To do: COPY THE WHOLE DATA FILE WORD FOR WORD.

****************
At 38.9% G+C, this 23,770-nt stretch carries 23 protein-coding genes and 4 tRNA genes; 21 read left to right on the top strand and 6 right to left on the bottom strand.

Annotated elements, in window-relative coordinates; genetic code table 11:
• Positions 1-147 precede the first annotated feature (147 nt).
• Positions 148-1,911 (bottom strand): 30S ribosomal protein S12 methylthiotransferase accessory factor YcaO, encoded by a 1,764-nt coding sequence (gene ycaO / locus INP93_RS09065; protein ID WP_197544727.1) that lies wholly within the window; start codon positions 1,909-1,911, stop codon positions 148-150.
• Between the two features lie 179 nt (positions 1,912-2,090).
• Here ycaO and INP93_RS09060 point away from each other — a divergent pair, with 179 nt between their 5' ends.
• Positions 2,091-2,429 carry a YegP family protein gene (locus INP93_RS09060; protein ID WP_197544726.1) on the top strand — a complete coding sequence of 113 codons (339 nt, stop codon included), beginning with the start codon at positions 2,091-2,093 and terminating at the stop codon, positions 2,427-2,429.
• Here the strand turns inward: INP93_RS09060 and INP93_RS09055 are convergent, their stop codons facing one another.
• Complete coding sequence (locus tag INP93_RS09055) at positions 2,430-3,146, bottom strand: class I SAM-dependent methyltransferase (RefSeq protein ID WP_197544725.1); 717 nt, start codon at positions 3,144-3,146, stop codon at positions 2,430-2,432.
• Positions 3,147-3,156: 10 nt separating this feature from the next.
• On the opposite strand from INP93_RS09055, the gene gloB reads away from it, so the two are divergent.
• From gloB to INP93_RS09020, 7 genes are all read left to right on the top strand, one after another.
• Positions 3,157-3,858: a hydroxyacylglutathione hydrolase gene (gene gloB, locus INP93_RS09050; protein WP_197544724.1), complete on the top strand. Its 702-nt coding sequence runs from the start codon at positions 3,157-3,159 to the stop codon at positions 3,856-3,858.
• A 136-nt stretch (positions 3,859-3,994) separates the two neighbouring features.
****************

At 38.9% G+C, this 23,770-nt stretch carries 23 protein-coding genes and 4 tRNA genes; 21 read left to right on the top strand and 6 right to left on the bottom strand.

Annotated elements, in window-relative coordinates; genetic code table 11:
• Positions 1-147 precede the first annotated feature (147 nt).
• Positions 148-1,911 (bottom strand): 30S ribosomal protein S12 methylthiotransferase accessory factor YcaO, encoded by a 1,764-nt coding sequence (gene ycaO / locus INP93_RS09065; protein ID WP_197544727.1) that lies wholly within the window; start codon positions 1,909-1,911, stop codon positions 148-150.
• Between the two features lie 179 nt (positions 1,912-2,090).
• Here ycaO and INP93_RS09060 point away from each other — a divergent pair, with 179 nt between their 5' ends.
• Positions 2,091-2,429 carry a YegP family protein gene (locus INP93_RS09060; protein ID WP_197544726.1) on the top strand — a complete coding sequence of 113 codons (339 nt, stop codon included), beginning with the start codon at positions 2,091-2,093 and terminating at the stop codon, positions 2,427-2,429.
• Here the strand turns inward: INP93_RS09060 and INP93_RS09055 are convergent, their stop codons facing one another.
• Complete coding sequence (locus tag INP93_RS09055) at positions 2,430-3,146, bottom strand: class I SAM-dependent methyltransferase (RefSeq protein ID WP_197544725.1); 717 nt, start codon at positions 3,144-3,146, stop codon at positions 2,430-2,432.
• Positions 3,147-3,156: 10 nt separating this feature from the next.
• On the opposite strand from INP93_RS09055, the gene gloB reads away from it, so the two are divergent.
• From gloB to INP93_RS09020, 7 genes are all read left to right on the top strand, one after another.
• Positions 3,157-3,858: a hydroxyacylglutathione hydrolase gene (gene gloB, locus INP93_RS09050; protein WP_197544724.1), complete on the top strand. Its 702-nt coding sequence runs from the start codon at positions 3,157-3,159 to the stop codon at positions 3,856-3,858.
• A 136-nt stretch (positions 3,859-3,994) separates the two neighbouring features.